One of their most famous letters was from Abigail to John in 1776, a few months before the Declaration of Independence was signed. Abigail wrote, “I long to hear that you have declared an independency. And, by the way, in the new code of laws which I suppose it will be necessary for you to make, I desire you would remember the ladies and be more generous and favorable to them than your ancestors. Do not put such unlimited power into the hands of the husbands. Remember, all men would be tyrants if they could. If particular care and attention is not paid to the ladies, we are determined to foment a rebellion, and will not hold ourselves bound by any laws in which we have no voice or representation.”

John was President of the United States from 1797 to 1801, and their eldest son, John Quincy, was president from 1825 to 1829. They were married for 54 years before Abigail died of typhoid fever in 1818 at age 73. John died in 1826 at age 90.

Queen Victoria and Prince Albert

Victoria would have never become the “Grandmother of Europe” without Albert by her side. They were married in 1840, just a few years after Victoria was crowned Queen of the United Kingdom. They were both only 20 years old. The day after her wedding, Victoria wrote in her diary, "I never ever spent such an evening!! My dearest dearest dear Albert sat on a footstool by my side, and his excessive love and affection gave me feelings of heavenly love and happiness I never could have hoped to have felt before! He clasped me in his arms and we kissed each other again and again! His beauty, his sweetness and gentleness—really how can I ever be thankful enough for such a husband."

Before her reign (known as the Victorian era), marrying for love was very uncommon because marriage was seen as a business deal between two families. Victoria and Albert’s marriage helped to normalize marrying for love in Western culture. They had nine children together before Albert died of typhoid fever at age 42 in 1861. Still devoted to Albert, Victoria never remarried and spent the rest of her life mourning him, making few public appearances and wearing black regularly. She ruled until her death in 1901 at age 81.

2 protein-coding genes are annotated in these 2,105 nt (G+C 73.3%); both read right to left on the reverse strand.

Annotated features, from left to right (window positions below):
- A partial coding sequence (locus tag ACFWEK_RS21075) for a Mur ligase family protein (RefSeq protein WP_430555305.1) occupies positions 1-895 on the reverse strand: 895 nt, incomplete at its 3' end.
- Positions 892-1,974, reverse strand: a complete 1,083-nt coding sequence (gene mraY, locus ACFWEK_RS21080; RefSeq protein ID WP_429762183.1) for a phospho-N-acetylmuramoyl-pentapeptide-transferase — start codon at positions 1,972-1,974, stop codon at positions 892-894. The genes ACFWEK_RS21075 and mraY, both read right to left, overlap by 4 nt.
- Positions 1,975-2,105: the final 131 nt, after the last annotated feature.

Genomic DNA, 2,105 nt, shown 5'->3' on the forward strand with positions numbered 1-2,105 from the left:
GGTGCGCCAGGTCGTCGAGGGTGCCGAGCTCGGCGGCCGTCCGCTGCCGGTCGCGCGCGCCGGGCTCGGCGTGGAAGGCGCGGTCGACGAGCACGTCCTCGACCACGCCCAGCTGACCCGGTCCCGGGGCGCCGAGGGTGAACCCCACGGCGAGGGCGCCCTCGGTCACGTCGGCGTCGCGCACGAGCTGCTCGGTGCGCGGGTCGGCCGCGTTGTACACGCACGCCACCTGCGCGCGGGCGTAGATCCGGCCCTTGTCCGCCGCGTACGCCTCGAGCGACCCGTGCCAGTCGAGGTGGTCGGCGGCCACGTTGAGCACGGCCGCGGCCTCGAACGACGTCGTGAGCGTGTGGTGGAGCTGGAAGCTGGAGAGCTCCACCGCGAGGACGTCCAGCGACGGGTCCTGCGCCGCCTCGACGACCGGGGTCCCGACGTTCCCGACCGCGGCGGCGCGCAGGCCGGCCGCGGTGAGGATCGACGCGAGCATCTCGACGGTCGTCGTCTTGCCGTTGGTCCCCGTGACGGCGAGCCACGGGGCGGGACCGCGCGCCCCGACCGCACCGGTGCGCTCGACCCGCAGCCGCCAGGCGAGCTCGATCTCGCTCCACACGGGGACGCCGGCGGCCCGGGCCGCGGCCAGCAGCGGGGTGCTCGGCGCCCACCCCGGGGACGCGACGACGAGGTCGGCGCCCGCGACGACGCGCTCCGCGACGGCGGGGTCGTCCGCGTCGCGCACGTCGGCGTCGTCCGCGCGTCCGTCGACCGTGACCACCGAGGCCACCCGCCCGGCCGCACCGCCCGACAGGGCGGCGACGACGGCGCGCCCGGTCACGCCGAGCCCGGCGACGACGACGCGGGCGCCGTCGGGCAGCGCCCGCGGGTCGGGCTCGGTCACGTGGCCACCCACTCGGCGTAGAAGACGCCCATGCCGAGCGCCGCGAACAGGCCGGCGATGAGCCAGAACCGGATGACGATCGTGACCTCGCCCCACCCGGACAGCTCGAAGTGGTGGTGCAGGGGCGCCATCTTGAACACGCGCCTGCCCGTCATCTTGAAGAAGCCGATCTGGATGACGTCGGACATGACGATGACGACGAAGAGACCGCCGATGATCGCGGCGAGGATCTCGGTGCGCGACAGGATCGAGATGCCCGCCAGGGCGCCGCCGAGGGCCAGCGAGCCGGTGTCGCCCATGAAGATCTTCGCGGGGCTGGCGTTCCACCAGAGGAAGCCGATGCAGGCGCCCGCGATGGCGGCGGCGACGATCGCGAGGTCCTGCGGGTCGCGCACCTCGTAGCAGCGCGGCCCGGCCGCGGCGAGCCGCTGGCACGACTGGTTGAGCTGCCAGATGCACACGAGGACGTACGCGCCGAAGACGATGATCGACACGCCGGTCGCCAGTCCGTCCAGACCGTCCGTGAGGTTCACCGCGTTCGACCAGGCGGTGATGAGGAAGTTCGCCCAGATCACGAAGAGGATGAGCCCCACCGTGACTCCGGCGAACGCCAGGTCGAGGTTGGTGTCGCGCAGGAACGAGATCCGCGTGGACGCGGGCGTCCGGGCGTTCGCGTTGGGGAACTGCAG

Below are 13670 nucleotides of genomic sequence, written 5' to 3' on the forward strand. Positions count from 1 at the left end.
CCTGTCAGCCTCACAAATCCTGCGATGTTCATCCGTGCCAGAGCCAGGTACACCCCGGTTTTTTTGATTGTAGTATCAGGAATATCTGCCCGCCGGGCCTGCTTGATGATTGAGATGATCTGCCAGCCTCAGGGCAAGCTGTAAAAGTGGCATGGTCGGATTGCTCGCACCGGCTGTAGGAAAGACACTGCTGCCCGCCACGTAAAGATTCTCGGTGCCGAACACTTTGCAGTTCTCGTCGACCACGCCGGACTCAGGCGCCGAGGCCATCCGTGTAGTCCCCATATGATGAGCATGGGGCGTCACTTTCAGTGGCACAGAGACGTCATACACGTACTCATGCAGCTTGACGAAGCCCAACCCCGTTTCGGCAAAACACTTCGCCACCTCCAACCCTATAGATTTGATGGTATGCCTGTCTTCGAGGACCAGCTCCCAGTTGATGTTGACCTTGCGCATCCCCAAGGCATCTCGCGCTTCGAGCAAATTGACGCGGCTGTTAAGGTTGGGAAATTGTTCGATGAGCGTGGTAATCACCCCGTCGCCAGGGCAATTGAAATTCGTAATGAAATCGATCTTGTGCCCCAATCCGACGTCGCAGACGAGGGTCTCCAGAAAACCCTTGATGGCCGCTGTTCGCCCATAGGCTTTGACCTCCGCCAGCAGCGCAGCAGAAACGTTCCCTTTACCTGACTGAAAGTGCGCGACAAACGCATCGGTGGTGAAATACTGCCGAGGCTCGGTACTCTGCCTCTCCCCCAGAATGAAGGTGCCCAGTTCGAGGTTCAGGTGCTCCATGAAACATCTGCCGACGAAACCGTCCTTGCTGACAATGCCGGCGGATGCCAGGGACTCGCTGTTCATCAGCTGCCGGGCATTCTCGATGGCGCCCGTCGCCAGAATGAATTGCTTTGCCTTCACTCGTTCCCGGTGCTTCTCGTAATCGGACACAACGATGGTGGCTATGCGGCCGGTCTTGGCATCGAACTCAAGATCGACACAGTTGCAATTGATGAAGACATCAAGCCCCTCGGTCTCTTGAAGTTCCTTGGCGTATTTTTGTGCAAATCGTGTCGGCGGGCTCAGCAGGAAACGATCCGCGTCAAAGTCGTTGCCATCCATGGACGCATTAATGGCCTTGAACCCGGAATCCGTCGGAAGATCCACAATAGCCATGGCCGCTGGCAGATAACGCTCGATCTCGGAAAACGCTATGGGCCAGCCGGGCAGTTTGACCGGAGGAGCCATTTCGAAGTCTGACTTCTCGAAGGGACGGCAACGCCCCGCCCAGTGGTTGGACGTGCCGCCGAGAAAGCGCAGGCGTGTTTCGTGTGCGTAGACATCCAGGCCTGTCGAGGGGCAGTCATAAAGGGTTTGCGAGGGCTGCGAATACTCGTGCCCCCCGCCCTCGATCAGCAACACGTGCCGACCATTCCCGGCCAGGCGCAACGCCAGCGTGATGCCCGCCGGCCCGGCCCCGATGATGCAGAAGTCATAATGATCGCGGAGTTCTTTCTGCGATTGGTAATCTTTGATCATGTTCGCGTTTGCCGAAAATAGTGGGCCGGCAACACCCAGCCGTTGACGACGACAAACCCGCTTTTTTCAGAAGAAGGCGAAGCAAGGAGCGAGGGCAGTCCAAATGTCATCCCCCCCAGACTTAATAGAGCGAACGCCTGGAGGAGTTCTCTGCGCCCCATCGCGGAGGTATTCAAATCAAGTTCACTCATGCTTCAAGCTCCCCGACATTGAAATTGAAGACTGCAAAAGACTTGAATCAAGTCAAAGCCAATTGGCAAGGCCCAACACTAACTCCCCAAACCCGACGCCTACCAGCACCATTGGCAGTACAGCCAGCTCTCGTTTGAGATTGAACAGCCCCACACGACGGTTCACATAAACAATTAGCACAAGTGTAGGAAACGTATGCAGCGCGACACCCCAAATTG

Ronald and Nancy Reagan

Their 52-year marriage is often regarded as one of the most romantic in American history. Their romance began when they met in Hollywood in 1949, where they both worked as actors. Ronald was fresh off his divorce from his first wife, Jane Wyman, and was the president of the Screen Actors Guild. Nancy came to him for help when there were rumors that she was being blacklisted for ties to communism, and Ronald helped to settle the misunderstanding.

It was love at first sight. They began dating shortly after and married in 1952. They had two children, Patti and Ron, and remained devoted to each other when Ronald entered the political arena as Governor of California, and eventually the President of the United States.